Sorry to keep reminding everyone, but I'm NaNoing, so I'm not coming up with anything new for my weekly challenges.  Here's one of the rules of the Sea View Hotel, slightly amended for character count.

We don’t permit guests to bring pets here, because it’s bad enough having the place dripping with wet kids, without the added hazard of a pack of soggy doggies.

Sunday 160 is set by the Monkey Man. For more info, go and visit him. 

Saturday, November 12, 2011

NaNoWriMo 12 days in.

So I worked out that I was a bit behind on the NaNo. Since then I've been trying to write at least 2,000 words a day because the daily target is 1,667 if you do it every day from November 1. I am hoping by the end of today that I shall have caught up to the NaNo target. (Or the 'if you're going to make it to 50,000 words in 30 days you really need to have written this much by now' point.) My best so far has been 2,736 in a day, which was a chapter I LOVED writing. My worst was 2,027, which I thought I'd enjoy but in practice found much harder than anticipated.

Funny old thing, this writing lark.

I missed three days right at the start because I was arranging a big meeting in London. The meeting was a success. Several people have said it was good. The people who actually do the managing (ie. provide what I organise) said that my efficiency made their job much easier than it was with the other person who used to arrange it. Even my boss eventually got round to emailing me, although it took him five days and he didn't actually say well done. A message to say 'you did it' is what passes for praise in our office.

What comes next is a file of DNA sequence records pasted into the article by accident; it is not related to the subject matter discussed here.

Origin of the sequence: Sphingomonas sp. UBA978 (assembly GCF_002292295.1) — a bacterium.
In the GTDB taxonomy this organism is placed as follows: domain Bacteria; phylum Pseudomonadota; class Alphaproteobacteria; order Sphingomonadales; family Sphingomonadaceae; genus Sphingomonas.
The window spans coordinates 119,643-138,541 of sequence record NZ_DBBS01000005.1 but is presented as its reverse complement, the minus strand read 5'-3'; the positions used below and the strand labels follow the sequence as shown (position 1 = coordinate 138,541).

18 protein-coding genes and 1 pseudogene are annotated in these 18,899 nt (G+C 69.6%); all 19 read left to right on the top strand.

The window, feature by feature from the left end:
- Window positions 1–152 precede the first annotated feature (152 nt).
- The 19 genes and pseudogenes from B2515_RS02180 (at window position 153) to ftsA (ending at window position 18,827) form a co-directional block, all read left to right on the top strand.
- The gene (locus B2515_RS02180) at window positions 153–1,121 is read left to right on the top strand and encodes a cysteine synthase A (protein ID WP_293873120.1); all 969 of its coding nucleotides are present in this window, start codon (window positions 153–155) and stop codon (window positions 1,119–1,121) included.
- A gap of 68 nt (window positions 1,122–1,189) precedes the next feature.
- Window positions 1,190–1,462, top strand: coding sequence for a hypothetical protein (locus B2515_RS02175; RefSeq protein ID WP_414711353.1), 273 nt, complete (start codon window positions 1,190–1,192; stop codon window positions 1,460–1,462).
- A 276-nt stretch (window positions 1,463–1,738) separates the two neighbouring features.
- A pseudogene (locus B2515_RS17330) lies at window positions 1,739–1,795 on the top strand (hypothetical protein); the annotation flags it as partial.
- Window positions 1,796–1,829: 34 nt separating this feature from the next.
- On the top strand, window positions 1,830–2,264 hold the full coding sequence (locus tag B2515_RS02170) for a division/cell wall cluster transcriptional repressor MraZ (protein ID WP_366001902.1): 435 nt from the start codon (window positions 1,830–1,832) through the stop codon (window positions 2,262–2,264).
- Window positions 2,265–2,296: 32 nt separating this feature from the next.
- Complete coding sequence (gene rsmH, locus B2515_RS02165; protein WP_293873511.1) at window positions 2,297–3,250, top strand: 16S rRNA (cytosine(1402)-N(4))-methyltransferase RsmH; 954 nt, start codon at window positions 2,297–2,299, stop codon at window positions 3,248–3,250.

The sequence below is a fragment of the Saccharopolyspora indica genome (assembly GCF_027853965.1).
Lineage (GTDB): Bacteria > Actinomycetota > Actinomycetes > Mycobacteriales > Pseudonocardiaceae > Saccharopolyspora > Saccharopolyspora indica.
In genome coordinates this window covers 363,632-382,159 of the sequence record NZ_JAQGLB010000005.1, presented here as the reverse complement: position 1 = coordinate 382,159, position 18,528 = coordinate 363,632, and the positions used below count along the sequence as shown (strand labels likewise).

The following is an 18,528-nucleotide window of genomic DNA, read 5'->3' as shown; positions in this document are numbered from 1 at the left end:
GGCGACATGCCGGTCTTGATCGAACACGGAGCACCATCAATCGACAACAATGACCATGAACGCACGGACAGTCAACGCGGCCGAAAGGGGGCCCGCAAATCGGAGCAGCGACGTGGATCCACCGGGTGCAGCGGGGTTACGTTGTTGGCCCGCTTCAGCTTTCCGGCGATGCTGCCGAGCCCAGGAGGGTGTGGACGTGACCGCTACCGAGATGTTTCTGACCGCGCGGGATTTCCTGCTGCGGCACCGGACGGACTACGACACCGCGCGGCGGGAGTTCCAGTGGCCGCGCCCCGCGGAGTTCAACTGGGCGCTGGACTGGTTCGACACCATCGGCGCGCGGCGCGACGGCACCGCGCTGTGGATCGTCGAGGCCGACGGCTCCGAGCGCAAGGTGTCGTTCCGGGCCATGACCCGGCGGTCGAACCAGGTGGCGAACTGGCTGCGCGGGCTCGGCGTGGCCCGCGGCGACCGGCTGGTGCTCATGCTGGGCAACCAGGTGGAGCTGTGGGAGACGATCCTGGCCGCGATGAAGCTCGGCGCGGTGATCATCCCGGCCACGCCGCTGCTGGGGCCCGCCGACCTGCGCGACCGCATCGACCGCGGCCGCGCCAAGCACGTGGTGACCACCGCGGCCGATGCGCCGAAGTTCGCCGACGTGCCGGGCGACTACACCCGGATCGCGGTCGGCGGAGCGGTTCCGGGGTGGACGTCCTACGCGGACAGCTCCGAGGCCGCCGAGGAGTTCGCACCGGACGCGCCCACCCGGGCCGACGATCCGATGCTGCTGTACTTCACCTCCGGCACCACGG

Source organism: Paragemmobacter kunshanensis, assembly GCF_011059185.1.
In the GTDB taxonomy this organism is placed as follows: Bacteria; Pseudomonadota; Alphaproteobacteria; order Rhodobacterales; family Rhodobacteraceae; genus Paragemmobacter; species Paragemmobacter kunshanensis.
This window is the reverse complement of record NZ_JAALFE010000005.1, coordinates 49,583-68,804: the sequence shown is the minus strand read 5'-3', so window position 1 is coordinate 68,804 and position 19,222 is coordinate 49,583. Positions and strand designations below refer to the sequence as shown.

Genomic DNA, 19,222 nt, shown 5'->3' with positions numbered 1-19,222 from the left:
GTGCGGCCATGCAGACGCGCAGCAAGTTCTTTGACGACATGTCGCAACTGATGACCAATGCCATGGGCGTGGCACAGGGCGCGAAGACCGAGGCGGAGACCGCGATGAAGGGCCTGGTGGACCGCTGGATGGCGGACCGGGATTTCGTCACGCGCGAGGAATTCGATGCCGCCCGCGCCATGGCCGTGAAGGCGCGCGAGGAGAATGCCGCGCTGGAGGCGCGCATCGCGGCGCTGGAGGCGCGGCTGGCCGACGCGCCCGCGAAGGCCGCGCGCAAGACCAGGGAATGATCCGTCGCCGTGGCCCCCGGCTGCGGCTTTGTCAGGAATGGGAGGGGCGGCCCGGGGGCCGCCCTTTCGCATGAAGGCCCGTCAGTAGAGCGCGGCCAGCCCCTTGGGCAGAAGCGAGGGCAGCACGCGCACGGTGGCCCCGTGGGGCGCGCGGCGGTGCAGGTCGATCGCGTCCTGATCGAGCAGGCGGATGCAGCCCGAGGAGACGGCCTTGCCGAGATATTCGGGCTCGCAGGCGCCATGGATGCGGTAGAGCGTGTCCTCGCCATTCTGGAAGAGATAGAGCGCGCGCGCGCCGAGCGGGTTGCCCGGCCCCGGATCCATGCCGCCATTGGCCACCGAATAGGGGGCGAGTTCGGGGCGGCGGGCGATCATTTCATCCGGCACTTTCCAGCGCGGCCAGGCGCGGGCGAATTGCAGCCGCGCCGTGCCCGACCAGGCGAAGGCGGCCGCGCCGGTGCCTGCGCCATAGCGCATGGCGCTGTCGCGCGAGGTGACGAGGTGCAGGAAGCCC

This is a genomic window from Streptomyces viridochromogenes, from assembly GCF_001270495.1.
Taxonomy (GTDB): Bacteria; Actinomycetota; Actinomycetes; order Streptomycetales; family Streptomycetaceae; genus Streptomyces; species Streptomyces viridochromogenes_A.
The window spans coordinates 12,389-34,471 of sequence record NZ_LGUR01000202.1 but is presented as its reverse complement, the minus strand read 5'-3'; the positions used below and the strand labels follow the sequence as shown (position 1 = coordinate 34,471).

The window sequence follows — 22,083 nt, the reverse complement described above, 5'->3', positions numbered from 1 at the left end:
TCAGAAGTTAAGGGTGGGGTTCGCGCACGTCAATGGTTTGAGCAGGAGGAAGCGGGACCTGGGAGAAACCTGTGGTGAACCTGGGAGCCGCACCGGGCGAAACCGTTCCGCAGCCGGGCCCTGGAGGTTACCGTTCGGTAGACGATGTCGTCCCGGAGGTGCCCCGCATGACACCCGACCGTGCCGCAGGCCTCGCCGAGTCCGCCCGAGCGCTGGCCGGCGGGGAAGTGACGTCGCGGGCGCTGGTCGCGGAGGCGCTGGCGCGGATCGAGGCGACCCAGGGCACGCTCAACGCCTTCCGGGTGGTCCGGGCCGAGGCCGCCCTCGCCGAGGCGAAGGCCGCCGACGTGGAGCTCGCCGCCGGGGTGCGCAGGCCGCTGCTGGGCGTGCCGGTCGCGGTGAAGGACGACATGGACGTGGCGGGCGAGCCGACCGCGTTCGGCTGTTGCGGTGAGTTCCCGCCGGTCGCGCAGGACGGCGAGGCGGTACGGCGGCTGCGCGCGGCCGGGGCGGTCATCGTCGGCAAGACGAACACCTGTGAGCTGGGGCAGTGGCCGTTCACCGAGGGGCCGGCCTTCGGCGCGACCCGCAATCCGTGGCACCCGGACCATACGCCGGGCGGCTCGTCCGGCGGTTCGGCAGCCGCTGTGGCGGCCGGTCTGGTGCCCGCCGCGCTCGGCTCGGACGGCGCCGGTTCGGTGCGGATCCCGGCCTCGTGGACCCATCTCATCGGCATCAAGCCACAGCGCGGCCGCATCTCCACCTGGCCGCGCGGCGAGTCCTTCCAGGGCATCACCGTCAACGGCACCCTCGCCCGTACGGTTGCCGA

Friday, November 11, 2011

55 words from my NaNo project

As you all know, I'm doing NaNoWriMo again and I'm typing furiously to catch up with the target because my day job got in the way and I started late. So here's 55 words taken straight from yesterday's declared 2080.